Montpelier Digital Collections Project
MAKING MONTPELIER'S COLLECTIONS ACCESSIBLE
The Montpelier Foundation has begun the process to develop a fully accessible and searchable digital collections database that links our archaeological, architectural, historical, and decorative arts collections. To begin this process, The Montpelier Foundation has received a National Endowment for the Humanities (NEH) Digital Humanities Advancement Grant to host a workshop at Montpelier as the first phase in the project. The workshop will bring together leading digital heritage scholars, curators, and community stakeholders together to establish a framework that will be open, accessible, and reproducible for other institutions.
Creation of the database will be conducted in partnership with Michigan State University’s MATRIX: The Center for Digital Humanities and Social Sciences.
Collaborative, Accessible Collections
The project is designed to address a series of pressing needs both at Montpelier and in museum collections management, where collaborative, interdisciplinary research and community engaged interpretation are integral to the process of carrying out their mission. The proposed project will develop an open and accessible online database that brings together the various collections at Montpelier: The Archaeology Collections, Architectural Collections, Montpelier Research Database (MRD), and the Decorative Arts Collection.
Such a project will ensure that collaborative, inter-departmental research, which is integral to the interpretation conducted by the property, can be conducted seamlessly. Additionally, the project will allow for the collections to be publicly accessible, ensuring that Montpelier’s stakeholders will be able to access all of our digital collections. This project is unique in its effort to bring together diverse collections and stakeholders.
In 2018, The Montpelier Foundation received funding through a National Endowment for the Humanities (NEH) Digital Humanities Advancement Grant to support a 2 1/2 day workshop to build the foundation for this project. The workshop includes Montpelier staff, scholars and curators, experts in digital technology and heritage, and representatives from community stakeholder groups including descendants, volunteers, genealogists, and collectors, to build the framework for the proposed project. This group of individuals will convene at James Madison’s Montpelier in July of 2019 at Claude-Moore Hall, which features a multi-media classroom where the workshop will be live streamed and recorded.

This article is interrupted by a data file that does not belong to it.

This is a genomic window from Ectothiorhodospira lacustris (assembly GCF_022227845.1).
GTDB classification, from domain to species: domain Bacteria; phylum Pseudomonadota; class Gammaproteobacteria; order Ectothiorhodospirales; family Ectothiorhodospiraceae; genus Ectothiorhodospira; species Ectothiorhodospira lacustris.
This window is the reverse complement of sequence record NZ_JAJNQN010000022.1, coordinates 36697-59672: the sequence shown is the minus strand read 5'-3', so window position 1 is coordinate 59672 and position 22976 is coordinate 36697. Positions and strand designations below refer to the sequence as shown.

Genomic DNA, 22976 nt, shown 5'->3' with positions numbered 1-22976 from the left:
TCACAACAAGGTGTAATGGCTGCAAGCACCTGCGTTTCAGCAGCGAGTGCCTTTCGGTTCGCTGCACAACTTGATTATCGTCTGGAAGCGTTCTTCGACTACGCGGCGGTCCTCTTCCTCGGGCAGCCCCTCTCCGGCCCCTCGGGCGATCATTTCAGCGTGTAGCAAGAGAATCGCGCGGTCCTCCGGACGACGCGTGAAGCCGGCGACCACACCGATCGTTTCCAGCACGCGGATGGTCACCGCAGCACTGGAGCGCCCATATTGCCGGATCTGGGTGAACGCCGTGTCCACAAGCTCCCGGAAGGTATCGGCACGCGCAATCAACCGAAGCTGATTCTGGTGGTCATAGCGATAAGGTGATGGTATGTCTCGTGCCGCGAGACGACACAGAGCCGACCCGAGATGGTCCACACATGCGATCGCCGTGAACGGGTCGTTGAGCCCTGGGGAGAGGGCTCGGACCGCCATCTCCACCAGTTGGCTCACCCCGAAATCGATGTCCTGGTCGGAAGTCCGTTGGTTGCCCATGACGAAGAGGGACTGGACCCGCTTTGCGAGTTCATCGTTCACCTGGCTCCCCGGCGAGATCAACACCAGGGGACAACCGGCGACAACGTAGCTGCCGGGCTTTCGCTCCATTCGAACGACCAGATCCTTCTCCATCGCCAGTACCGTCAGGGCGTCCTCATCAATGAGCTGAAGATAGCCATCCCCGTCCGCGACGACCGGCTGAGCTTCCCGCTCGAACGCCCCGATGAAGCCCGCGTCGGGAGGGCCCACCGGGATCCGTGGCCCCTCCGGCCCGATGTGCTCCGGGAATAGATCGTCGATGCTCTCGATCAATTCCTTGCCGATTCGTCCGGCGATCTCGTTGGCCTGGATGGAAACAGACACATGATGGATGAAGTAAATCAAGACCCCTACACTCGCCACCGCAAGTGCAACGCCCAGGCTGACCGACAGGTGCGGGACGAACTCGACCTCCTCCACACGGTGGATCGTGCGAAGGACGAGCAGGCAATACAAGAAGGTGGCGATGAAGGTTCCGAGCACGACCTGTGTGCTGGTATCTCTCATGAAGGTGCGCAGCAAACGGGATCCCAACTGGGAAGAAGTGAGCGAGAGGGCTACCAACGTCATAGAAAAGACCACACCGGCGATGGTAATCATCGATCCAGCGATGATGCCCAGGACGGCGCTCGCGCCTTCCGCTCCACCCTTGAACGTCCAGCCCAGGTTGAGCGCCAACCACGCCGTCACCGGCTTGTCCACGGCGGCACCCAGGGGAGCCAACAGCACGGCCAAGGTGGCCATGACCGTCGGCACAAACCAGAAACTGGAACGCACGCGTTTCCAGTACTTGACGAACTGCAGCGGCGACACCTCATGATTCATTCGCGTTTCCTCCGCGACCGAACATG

This workshop and project is designed to be open and collaborative. Therefore, prior to the workshop, a survey will be distributed to gain a broad set of opinions about what different stakeholders would like to see in a publicly accessible collection. This survey will inform the conversation held at the workshop, ensuring that the final product is grounded in the needs of a broad audience.
Stay tuned to this page for more information on the workshop, and how you can be involved!
The Department of Archaeology holds extensive archaeological collections that includes thousands of artifacts, excavation records, photographs, and notes from archaeological excavations from the past thirty years.
Documents and Oral History
While Montpelier holds minimal archival material in physical form, the Montpelier Research Database (MRD) holds thousands of transcribed records relating to the Madisons, duPont family, and the African American community who lived and worked at Montpelier. This includes oral histories of the Montpelier Descendant Community, maps, and images. The database is managed by the Department of Research.
The Architectural collection includes physical object fragments, components from the main house restoration, as well as a paperwork and fieldwork from the restoration and the documenting of the 150+ structures located on the Montpelier property. It is managed by the Architecture and Historic Preservation Department.